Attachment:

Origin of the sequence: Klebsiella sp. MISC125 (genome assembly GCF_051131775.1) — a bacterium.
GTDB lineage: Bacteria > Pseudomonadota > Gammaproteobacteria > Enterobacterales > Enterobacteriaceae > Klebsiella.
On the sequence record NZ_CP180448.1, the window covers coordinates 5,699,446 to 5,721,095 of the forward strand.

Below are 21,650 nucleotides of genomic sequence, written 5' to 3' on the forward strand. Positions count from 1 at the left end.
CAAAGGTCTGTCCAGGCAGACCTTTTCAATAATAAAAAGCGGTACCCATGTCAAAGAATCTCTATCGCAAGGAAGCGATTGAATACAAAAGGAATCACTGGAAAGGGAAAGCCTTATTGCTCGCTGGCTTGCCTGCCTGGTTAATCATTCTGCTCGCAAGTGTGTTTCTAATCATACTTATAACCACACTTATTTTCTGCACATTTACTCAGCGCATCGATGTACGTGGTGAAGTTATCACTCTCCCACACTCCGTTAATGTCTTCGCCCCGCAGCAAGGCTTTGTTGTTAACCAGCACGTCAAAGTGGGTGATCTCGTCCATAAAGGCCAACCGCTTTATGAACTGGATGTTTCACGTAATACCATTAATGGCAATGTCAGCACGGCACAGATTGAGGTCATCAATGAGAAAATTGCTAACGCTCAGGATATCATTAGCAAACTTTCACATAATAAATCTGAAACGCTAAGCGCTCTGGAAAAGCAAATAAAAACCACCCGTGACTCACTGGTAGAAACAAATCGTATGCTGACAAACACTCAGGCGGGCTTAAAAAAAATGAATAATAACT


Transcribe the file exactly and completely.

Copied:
Origin of the sequence: Klebsiella sp. MISC125 (genome assembly GCF_051131775.1) — a bacterium.
GTDB lineage: Bacteria > Pseudomonadota > Gammaproteobacteria > Enterobacterales > Enterobacteriaceae > Klebsiella.
On the sequence record NZ_CP180448.1, the window covers coordinates 5,699,446 to 5,721,095 of the forward strand.

Below are 21,650 nucleotides of genomic sequence, written 5' to 3' on the forward strand. Positions count from 1 at the left end.
CAAAGGTCTGTCCAGGCAGACCTTTTCAATAATAAAAAGCGGTACCCATGTCAAAGAATCTCTATCGCAAGGAAGCGATTGAATACAAAAGGAATCACTGGAAAGGGAAAGCCTTATTGCTCGCTGGCTTGCCTGCCTGGTTAATCATTCTGCTCGCAAGTGTGTTTCTAATCATACTTATAACCACACTTATTTTCTGCACATTTACTCAGCGCATCGATGTACGTGGTGAAGTTATCACTCTCCCACACTCCGTTAATGTCTTCGCCCCGCAGCAAGGCTTTGTTGTTAACCAGCACGTCAAAGTGGGTGATCTCGTCCATAAAGGCCAACCGCTTTATGAACTGGATGTTTCACGTAATACCATTAATGGCAATGTCAGCACGGCACAGATTGAGGTCATCAATGAGAAAATTGCTAACGCTCAGGATATCATTAGCAAACTTTCACATAATAAATCTGAAACGCTAAGCGCTCTGGAAAAGCAAATAAAAACCACCCGTGACTCACTGGTAGAAACAAATCGTATGCTGACAAACACTCAGGCGGGCTTAAAAAAAATGAATAATAACT